Turnover is a part of any college football program, not only with student-athletes, but also with coaches. No where has that been more true in the HBCU world than at Hampton this offseason.
Head coach Connell Maynor has brought in four new coaches to his staff in preparation for the 2017 football season, many of them who have previously worked with him previously.
There’s new offensive coordinator Duane Taylor, who coached under Maynor at Winston-Salem State. Maynor will be handing over the play calling reins for the first time at Hampton to a man that was a part of WSSU’s 45-7 record from 2010 through 2013. Taylor, who spent last season as Fayetteville State’s offensive coordinator, was receivers coach at Hampton during Maynor’s first two seasons.
Jason Mai, Hampton’s new director of football operations and running backs coach, also worked with him at WSSU. Mai was a part of three CIAA championships while at WSSU, two of them with Maynor (2011-2012) with current quarterbacks coach Kam Smith under center.
Marcus Dixon doesn’t have a prior Maynor connection, but the new defensive line coach does have a major Hampton connection. Dixon played his college ball at Hampton from 2004 through 2007, winning three MEAC titles under coach Joe Taylor. He went on to play for four NFL teams before getting into coaching.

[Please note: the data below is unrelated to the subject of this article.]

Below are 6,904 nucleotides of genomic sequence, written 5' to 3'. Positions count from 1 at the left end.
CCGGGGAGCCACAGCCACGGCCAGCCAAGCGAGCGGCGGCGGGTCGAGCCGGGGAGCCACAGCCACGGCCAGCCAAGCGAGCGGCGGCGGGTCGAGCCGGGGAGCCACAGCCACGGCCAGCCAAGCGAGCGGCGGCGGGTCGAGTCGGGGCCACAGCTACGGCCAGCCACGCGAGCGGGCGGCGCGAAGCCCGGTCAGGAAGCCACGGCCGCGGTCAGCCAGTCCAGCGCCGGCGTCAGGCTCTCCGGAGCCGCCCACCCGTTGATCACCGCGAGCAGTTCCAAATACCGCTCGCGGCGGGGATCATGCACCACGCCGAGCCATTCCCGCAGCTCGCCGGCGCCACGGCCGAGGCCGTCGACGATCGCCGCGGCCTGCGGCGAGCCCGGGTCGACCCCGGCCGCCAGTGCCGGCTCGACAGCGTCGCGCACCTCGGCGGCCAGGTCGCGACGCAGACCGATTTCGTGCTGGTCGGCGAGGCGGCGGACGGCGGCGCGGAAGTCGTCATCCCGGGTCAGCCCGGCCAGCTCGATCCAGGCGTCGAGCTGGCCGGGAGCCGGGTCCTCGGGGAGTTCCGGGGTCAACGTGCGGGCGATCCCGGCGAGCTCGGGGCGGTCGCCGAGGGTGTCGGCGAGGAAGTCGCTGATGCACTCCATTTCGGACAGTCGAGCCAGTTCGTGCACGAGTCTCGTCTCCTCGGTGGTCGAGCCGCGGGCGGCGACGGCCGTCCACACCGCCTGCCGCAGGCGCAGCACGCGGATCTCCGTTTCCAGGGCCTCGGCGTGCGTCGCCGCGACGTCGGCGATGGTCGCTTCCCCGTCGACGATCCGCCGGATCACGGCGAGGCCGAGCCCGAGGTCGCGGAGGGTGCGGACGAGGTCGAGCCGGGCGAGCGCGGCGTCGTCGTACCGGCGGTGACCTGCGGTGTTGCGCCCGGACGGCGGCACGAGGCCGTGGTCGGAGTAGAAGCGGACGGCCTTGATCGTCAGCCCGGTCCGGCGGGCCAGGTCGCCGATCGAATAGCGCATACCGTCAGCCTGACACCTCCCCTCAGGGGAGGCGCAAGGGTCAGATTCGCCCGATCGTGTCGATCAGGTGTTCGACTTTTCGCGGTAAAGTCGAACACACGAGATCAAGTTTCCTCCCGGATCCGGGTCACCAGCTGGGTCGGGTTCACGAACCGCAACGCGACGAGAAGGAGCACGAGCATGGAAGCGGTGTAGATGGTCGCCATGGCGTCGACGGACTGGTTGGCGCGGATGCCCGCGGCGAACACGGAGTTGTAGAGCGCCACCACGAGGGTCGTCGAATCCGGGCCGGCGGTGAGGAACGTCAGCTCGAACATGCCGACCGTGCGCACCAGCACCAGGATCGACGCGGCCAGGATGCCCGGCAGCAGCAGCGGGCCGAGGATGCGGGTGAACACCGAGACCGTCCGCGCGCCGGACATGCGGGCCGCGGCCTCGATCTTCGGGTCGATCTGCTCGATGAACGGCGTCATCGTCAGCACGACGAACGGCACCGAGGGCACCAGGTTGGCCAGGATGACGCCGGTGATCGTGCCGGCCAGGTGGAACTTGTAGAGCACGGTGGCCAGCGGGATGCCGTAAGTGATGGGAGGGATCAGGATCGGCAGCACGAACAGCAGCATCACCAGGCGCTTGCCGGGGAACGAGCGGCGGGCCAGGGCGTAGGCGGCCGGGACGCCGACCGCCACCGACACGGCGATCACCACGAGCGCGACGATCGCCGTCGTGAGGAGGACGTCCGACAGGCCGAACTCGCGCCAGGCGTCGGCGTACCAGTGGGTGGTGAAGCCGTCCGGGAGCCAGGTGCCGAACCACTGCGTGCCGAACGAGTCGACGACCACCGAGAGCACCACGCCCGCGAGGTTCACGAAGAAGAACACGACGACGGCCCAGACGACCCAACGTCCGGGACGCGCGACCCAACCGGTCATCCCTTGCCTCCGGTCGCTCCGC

Rounding out the new staff is Johnson “Jeep” Hunter III, the new safeties coach. He has ACC (Georgia Tech) and SEC (South Carolina) experience and has coached on both sides of the ball.
“I think we’re meshing pretty good,” Maynor told the Daily Press. “Ketch (Mike Ketchum) is still the defensive (coordinator) and he’s going to keep his theories, how he wants to execute and how he wants to do things.”
There is still one more hire to be made as well.
“Football coaches are football coaches. We have to teach the basics and fundamentals, and the guys have to go out and execute. So it’s about teaching those and getting them fundamentally sound no matter what scheme they’re in.”
Maynor’s arrival at Hampton was met with high expectations, and so far, his team’s haven’t quite met them. They’ve gone 5-3 in conference play in each of the last two seasons, but have been unable to finish any better than third place in the MEAC or beat North Carolina A&T and North Carolina Central.
With both of those teams losing key players from their championship teams, it would appear that the door is open for a team like Hampton or Norfolk State or FAMU to step in and take over, but Hampton lost a lot as well on the offensive side of the ball. This could be a make or break season for Hampton football so they appear to be going for the long ball, in typical Maynor fashion.
Those plays usually result in a score or a turnover. We’ll have to see the result come fall.
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